A Circular Route Around Spain
During May of 2014 I visited several Spanish cities, including: Madrid, Toledo, Cordoba, Carmona, Seville, Caceres, Trujillo, Salamanca, Leon, Burgos, Segovia, and Avila. In some instances it was a trip of first impression and for others the last visit was in the 1970's. As to the latter, the trip was undertaken in a small and seriously power challenged Seat (Spanish Fiat). The most immediate change from that long ago trip was that the narrow two lane road system has been replaced by a very modern and excellent highway system, consisting of 4, 6, and even 8 lanes at times, including remote and lightly populated areas.Mountain passes which had to be negotiated by a series of switchbacks have been replaced by well designed tunnels. Further, black smoke belching trucks have been replaced by clean burning diesel fuel. All to the good. On the other hand picturesque cart and oxen have given way to large modern farm equipment. Not withstanding the current state of the depressed Spanish economy, some cities appear to be prospering, while others, not on the main tourist routes, indicate decline. For example, the Plaza Mayors, the glory of Salamanca and central to Leon are obviously suffering.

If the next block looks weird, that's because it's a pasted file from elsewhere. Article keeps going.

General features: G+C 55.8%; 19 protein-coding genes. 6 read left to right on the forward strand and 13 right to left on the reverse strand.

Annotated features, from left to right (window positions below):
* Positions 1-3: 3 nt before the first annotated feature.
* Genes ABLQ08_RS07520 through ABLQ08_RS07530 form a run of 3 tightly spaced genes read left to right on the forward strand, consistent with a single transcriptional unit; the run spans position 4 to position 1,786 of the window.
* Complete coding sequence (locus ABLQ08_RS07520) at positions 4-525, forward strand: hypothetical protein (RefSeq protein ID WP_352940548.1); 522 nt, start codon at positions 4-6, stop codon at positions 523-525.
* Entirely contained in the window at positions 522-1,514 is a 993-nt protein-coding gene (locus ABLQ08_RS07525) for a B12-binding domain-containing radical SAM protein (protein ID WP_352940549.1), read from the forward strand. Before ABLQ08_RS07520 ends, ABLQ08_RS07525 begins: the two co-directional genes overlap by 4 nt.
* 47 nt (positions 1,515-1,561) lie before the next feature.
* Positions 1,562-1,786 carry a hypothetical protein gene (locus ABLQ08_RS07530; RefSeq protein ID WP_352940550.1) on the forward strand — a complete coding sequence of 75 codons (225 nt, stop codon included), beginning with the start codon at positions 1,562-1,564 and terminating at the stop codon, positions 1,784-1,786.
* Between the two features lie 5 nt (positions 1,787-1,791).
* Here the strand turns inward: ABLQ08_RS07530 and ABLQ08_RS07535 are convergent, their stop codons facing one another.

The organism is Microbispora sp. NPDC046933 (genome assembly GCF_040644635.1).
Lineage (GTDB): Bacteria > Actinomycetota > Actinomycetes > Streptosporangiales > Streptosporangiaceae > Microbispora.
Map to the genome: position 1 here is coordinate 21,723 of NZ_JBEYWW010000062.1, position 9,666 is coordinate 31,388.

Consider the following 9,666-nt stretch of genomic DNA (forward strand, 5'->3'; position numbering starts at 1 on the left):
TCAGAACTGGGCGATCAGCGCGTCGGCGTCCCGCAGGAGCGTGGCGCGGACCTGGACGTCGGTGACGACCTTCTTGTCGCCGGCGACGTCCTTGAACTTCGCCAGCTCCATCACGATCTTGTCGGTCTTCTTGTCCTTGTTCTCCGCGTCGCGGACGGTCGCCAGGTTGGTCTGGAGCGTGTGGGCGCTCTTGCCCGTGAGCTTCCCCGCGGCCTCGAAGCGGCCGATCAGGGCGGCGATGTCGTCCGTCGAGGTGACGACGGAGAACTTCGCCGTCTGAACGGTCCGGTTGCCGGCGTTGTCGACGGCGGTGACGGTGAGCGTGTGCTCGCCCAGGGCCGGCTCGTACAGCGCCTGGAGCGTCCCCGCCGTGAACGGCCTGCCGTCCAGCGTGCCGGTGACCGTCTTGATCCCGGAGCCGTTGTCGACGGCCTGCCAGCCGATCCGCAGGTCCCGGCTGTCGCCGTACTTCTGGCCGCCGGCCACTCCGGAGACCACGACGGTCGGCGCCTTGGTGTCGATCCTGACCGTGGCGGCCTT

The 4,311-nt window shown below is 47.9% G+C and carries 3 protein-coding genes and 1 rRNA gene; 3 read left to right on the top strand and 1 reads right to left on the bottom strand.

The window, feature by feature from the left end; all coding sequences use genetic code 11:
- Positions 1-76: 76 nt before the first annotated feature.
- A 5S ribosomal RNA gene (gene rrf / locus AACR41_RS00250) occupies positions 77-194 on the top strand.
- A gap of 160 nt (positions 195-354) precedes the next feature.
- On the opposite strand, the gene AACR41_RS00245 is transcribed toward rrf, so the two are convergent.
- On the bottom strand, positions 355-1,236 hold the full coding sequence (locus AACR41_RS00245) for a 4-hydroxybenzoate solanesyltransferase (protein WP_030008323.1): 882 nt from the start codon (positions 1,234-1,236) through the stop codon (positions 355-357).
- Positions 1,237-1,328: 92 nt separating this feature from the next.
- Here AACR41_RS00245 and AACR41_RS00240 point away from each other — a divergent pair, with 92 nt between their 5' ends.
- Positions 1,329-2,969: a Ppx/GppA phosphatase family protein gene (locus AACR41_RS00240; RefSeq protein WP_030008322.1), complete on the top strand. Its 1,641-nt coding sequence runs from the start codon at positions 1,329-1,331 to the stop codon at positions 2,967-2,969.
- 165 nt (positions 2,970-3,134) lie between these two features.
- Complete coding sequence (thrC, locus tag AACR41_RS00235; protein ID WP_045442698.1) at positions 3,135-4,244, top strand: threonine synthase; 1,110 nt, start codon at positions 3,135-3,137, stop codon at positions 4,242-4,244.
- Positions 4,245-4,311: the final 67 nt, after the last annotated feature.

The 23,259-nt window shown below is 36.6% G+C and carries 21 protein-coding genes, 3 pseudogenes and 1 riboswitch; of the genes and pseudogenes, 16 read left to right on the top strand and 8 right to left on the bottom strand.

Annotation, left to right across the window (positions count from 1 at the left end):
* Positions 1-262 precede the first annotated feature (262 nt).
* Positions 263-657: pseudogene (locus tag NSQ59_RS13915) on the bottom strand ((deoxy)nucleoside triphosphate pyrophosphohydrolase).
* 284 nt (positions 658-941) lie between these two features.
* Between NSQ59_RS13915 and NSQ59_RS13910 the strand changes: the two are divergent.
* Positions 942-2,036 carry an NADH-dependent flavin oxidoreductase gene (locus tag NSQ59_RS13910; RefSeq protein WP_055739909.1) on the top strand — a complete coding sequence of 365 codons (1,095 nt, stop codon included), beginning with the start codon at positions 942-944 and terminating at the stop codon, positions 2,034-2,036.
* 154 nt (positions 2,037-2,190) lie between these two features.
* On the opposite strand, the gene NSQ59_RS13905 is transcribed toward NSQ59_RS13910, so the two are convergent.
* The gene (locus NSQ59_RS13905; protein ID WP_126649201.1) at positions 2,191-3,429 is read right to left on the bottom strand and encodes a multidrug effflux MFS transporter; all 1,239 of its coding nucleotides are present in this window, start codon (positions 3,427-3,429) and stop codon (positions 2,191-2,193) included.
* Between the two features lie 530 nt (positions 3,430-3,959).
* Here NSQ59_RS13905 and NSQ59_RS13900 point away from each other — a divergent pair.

As to photography, it will be noted that I almost totally avoided the usual tourist images of the famous cathedrals, squares, statutes, and the like. Instead I tried to concentrate on more intimate subjects. The major exceptions being the ever interesting Mosque-Cathedral of Cordoba and the amazing 2,000 year old Aqueduct that crosses the heart of Segovia and is still in use today. These two admittedly touristic sights are capable of a myriad of points of view and "interpretations". In addition, I particularly enjoyed detouring from the excellent highways and exploring small villages and farms . As to the former, very often few if any inhabitants are in view, nesting storks out numbering the residents significantly. These villages have stood still in time and I personally found them charming and interesting. There has also been an attempt, although fleeting, to capture the "Tapas" culture, particularly in Madrid, Seville and Leon.
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